Who Gets the House? Separation and Residence

February 3, 2014 | Separation

Now that I am slightly rested after a glorious victory by the Saints in the Superbowl, I’m back for another blog entry. Today, a word or two on what to do about getting someone to move out of the house.

I’ve already mentioned that separation begins when someone establishes a different residence. The concept is pretty simple, but getting to that point can be tricky. What if you both want to stay in the house?

There are not too many options to force someone out. Basically, you can 1) leave 2) convince the other person to leave 3) file an action called “divorce from bed and board” or 4) stick it out until an agreement is reached. The first two options should be pretty self evident and not need too much explanation. I’ll focus on the last two.

Divorce from Bed and Board (DBB) is, essentially, a court-ordered kind of separation. Until very recently, an action for DBB could not be used to evict someone from the marital residence. This year, however, the appelate court held that a judge could order someone out of the house in an action for DBB. It makes it a more viable option for deciding on who stays and who goes, but it is by no means guaranteed that DBB will get someone out. The circumstances by which a DBB is awarded are limited. The most common are substance abuse, adultery, cruel treatment, and indignities to a spouse that make life in the household intolerable. Bad financial management, or just being an obnoxious spouse don’t rise to the level of getting someone out using DBB. As with all litigation, the outcome is uncertain and taking something like this to Court is a gamble. It could cost plenty of money and get you nowhere because you may end up with a situation where a judge grants the DBB but doesn’t order anyone out of the house. However, for some it is the last and only option left.

Sticking it out is tough as well. No one wants to keep living with someone once they’ve decided its time to move on with his or her life and separate. However, for some that is the only option available. If you can tolerate it, stick it out until you reach an agreement on all the issues-ED, Alimony, etc. This is the scenario where you are working to get to a separation agreement and in the agreement it specifies a date for a party to move out and determines what will happen to the house. As I mentioned, not everyone has the ability to stick it out and stay in the house with the other party. What I tell my clients is do it if you can stand it. There are some situations where this is simply not advisable, however: when there is violence in the home, when substance abuse and/or mental illness create an unsafe situation, or when your own mental state is suffering so much that it becomes unhealthy for you to continue to stay in the home.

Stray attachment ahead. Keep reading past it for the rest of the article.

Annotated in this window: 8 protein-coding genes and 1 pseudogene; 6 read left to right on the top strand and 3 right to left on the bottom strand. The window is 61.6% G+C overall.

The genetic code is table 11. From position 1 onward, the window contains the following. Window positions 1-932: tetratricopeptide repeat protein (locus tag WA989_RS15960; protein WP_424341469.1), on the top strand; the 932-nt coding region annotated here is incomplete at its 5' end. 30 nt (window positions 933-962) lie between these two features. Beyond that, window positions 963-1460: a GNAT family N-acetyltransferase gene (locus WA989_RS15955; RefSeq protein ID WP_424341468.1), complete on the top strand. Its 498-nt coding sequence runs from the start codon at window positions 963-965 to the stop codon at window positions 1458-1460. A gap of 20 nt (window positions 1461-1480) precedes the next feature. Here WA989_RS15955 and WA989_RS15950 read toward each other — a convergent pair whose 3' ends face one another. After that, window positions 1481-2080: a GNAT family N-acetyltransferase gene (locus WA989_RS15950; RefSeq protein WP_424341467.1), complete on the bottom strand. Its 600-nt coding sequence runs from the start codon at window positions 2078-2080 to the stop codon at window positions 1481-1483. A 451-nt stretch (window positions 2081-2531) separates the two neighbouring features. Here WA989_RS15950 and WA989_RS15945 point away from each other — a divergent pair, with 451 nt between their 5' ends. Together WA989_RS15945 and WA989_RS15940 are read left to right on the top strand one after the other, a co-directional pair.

When it gets to a point where you just can’t both stay, and the other party won’t leave, then you need to decide between DBB and leaving yourself. Don’t forget, you always have the option of leaving. Getting an apartment or moving in with a friend or family member is the immediate solution for most people. So long as you and your spouse both know that there is a separation that needs to occur, you can move out.

There are a few things to avoid. Don’t just change the locks when your spouse goes to work. Don’t threaten them or push them out of the house and lock them out. Don’t disappear in the middle of the night or while the other party is at work. As long as the plan for leaving is on the table and both parties are aware that this is what has to happen, then you shouldn’t get caught up in the issue of abandonment.

Finally, and most importantly, your safety is paramount. Do not place yourself or your children in an unsafe situation. Take threats of violence and aggressive behavior seriously. Don’t stay in a home where you may become a victim of domestic violence. If there is a violent confrontation, take immediate action to protect yourself and your children. Contact the police and obtain a protective order.

If you have questions about separation, the Palmé Law Firm can help! Call 919-803-4512 or contact us here.